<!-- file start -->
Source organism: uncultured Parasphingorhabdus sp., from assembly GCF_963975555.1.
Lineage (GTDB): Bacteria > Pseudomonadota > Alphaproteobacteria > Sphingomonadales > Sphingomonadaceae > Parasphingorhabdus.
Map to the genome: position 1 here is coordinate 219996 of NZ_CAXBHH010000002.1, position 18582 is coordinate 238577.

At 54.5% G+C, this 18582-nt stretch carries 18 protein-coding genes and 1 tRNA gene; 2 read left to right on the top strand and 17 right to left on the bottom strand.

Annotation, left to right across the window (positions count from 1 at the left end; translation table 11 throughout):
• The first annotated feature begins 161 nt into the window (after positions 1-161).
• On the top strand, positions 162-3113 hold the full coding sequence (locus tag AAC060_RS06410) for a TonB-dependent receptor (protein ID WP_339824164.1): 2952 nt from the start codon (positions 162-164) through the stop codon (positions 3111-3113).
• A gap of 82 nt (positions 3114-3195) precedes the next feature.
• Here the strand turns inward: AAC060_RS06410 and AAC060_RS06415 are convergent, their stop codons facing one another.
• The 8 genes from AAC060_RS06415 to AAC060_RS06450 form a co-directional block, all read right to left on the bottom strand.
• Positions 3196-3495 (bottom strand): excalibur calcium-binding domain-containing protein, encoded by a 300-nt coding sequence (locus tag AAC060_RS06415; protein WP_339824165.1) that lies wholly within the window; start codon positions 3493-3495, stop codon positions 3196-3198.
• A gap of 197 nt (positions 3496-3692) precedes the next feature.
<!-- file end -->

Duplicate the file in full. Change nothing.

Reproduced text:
Source organism: uncultured Parasphingorhabdus sp., from assembly GCF_963975555.1.
Lineage (GTDB): Bacteria > Pseudomonadota > Alphaproteobacteria > Sphingomonadales > Sphingomonadaceae > Parasphingorhabdus.
Map to the genome: position 1 here is coordinate 219996 of NZ_CAXBHH010000002.1, position 18582 is coordinate 238577.

At 54.5% G+C, this 18582-nt stretch carries 18 protein-coding genes and 1 tRNA gene; 2 read left to right on the top strand and 17 right to left on the bottom strand.

Annotation, left to right across the window (positions count from 1 at the left end; translation table 11 throughout):
• The first annotated feature begins 161 nt into the window (after positions 1-161).
• On the top strand, positions 162-3113 hold the full coding sequence (locus tag AAC060_RS06410) for a TonB-dependent receptor (protein ID WP_339824164.1): 2952 nt from the start codon (positions 162-164) through the stop codon (positions 3111-3113).
• A gap of 82 nt (positions 3114-3195) precedes the next feature.
• Here the strand turns inward: AAC060_RS06410 and AAC060_RS06415 are convergent, their stop codons facing one another.
• The 8 genes from AAC060_RS06415 to AAC060_RS06450 form a co-directional block, all read right to left on the bottom strand.
• Positions 3196-3495 (bottom strand): excalibur calcium-binding domain-containing protein, encoded by a 300-nt coding sequence (locus tag AAC060_RS06415; protein WP_339824165.1) that lies wholly within the window; start codon positions 3493-3495, stop codon positions 3196-3198.
• A gap of 197 nt (positions 3496-3692) precedes the next feature.